Lafayette Area Family Who Purchased an Allegedly Defective Home Has Appeal Dismissed But Allowed to Apply for Supervisory Writ

home-sweet-home-1228389-1-1024x768There are times when a Trial Court may issue partial judgments that are non-appealable. But this does not always mean the lawsuit is over. When this happens it is important to have an excellent attorney to navigate the complex procedural processes to allow a party to reach the stage where an Appellate Court may review the factual issues of their case. That was the case for a Lafayette area man who ran into problems with a home he recently purchased.

Adam Bordelon purchased a manufactured home from Evangeline Home Center which was manufactured by Cappaert Manufactured Housing. Shortly after the purchase Mr. Bordelon noticed problems with the house. Mr. Bordelon alleged that the problems with the home were due to defects from Cappaert’s construction of the home. He also alleged that he requested these defects to be repaired but the repairs were never done.

Mr. Bordelon filed a lawsuit against Cappaert, the manufacturer, and Evangeline Home Center, the retail seller, for these unsatisfactory conditions and sought rescission of the sale. Mr. Bordelon also sought damages and attorney’s fees. Cappaert filed a motion to compel arbitration and for stay in the proceedings. Cappaert and Evangeline also argued that the dilatory exception of prematurity should dismiss the lawsuit. The dilatory exception of prematurity is a defensed used by defendants essentially saying that the lawsuit is not ripe for a court to make a ruling on. La.C.C.P. art. 933.

The Trial Court considered the evidence and ruled in favor of the defendants. First, the Trial Court granted Cappaert’s motion to compel arbitration and stay the proceeding, as well as their argument of dilatory exception of prematurity, meaning that it is waived if not specifically pled. The Trial Court also granted Evangeline’s exception of prematurity. Mr. Bordelon filed a motion for suspensive appeal which was granted. Suspensive appeals allow a party in a lawsuit to appeal a judgment while at the same time suspending the execution of the judgement. Upon receiving the Trial Court’s decision Mr. Bordelon filed a supervisory writ application.

When a Trial Court in Louisiana issues a judgment that requires the parties to submit their lawsuit for arbitration it is recognized that this does not address the merits of the lawsuit. See A & B Valve and Piping Systems, LLC v. Commercial Metals Co., 28 So.3d 1202, 1205 (La. Ct. App. 2010). This also means that the judgment puts the Trial Court proceedings on hold until arbitration and does not dismiss the whole lawsuit. The judgment is viewed to be interlocutory, or temporary. The Louisiana Supreme Court has held that judgments compelling arbitration are interlocutory orders and are not subject to immediate appeal. See St. Bernard Memorial Funeral Home, Inc. v. Doody Group, Inc., 822 So.2d 599 (La. 2002).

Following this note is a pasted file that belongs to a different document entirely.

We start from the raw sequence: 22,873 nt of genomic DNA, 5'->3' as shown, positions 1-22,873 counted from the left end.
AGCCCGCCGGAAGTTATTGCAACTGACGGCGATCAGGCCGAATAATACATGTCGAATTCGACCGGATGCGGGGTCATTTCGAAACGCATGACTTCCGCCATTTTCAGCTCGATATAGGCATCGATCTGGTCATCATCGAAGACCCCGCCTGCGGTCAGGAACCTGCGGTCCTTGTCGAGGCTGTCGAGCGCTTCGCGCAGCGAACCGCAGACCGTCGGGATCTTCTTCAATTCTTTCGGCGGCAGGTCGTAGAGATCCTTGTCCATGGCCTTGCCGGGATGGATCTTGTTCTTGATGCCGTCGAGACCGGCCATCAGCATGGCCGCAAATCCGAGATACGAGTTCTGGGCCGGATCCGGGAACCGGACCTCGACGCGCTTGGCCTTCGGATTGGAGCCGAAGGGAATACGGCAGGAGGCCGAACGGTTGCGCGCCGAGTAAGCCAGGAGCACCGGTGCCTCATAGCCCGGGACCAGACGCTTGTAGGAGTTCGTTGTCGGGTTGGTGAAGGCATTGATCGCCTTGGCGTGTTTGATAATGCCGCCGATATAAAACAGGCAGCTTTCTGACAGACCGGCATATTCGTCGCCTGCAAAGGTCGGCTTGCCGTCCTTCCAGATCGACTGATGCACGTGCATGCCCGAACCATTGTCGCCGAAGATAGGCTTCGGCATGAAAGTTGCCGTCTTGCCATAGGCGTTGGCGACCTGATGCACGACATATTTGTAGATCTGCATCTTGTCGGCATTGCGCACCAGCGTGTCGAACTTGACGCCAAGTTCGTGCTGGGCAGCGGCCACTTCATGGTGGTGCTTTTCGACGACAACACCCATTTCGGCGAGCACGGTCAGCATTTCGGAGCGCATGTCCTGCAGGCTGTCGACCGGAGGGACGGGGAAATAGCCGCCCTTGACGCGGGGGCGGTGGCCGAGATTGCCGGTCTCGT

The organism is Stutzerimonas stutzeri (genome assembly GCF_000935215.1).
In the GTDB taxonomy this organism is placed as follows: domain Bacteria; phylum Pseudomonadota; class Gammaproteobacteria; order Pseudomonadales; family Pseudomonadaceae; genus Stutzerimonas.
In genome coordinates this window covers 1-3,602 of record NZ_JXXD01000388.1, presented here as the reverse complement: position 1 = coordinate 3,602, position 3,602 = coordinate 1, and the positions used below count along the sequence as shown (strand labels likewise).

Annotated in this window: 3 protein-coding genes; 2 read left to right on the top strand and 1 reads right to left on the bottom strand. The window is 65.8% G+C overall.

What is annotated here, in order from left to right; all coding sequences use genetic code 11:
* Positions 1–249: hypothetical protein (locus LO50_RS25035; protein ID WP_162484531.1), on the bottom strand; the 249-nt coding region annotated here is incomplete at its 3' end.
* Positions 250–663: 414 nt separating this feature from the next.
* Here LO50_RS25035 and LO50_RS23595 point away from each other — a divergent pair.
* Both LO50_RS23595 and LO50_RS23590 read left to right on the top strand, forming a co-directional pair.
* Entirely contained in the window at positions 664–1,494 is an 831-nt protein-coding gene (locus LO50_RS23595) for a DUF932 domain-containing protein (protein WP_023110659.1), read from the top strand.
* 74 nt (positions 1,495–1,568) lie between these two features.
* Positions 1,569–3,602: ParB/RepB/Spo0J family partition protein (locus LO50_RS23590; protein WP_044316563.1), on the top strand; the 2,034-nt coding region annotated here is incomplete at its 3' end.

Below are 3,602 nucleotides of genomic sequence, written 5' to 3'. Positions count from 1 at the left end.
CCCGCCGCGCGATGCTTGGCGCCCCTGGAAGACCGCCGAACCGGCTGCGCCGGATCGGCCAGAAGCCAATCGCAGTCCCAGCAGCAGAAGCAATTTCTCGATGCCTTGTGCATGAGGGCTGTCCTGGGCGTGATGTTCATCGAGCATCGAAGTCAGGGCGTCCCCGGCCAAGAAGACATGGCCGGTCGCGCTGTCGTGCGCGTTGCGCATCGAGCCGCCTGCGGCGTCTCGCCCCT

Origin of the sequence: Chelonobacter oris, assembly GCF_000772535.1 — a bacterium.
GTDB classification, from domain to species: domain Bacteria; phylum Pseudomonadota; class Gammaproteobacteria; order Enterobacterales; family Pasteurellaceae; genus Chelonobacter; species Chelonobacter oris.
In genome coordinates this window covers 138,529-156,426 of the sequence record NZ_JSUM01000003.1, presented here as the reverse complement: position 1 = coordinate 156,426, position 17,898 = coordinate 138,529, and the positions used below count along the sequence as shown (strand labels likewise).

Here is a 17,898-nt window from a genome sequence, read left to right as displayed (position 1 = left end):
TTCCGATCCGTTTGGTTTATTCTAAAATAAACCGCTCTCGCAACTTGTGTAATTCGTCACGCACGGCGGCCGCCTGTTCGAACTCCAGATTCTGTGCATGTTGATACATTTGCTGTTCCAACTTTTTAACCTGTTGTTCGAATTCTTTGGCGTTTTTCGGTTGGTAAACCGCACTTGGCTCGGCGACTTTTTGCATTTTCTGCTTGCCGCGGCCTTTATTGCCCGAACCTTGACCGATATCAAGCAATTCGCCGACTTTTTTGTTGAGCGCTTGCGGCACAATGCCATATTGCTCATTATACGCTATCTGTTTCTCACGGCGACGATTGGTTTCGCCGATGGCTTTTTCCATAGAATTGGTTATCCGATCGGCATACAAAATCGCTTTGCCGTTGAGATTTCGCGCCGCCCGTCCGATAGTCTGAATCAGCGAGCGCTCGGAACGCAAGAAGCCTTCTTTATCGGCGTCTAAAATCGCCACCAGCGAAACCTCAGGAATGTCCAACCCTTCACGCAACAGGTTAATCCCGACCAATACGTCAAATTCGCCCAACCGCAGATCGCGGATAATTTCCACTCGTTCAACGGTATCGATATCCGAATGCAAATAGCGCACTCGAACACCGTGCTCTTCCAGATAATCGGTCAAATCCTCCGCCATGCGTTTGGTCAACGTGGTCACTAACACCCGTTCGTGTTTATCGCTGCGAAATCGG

Since interlocutory judgments are non-appealable Mr. Bordelon’s only recourse is the application for a supervisory writ. See Lalla v. Calamar, N.V., 5 So.3d 927, 931 (La. Ct. App. 2009). This is allowed because if the exception of prematurity is granted and the lawsuit is dismissed it would create a non-appealable partial judgment which has not been designated as final. Partial judgments that are not designated as final judgments are non-appealable. LA. C.C.P. art. 1915 B(2).

The Appellate Court reviewed the record and found that Mr. Bordelon properly filed an application for a supervisory writ. Supervisory writs are within the Appellate Court’s supervisory powers over district courts and may grant the writ at any time. See Herlitz Const. Co., Inc. v. Hotel Investors of New Iberia, Inc., 396 So.2d 878 (La.1981).The appeal was dismissed because it was an appeal of an interlocutory judgment, which is non-appealable. Mr. Bordelon was assessed cost of the appeal, but the application for a supervisory writ was granted. Since the application for a supervisory writ was granted the issue of arbitration ordered by the Trial Court would be considered moot by the time it was ripe for appeal.

This case illustrated the importance of procedural issues in a lawsuit. While Mr. Bordelon did not get his desired outcome at trial, it did not mean all the avenues of legal recourse were blocked for him. Appellate Courts in Louisiana have a supervisory writ power that allow partial judgments that are not designated as final to be reviewed.


Written by Berniard Law Firm Blog Writer: John Trepel

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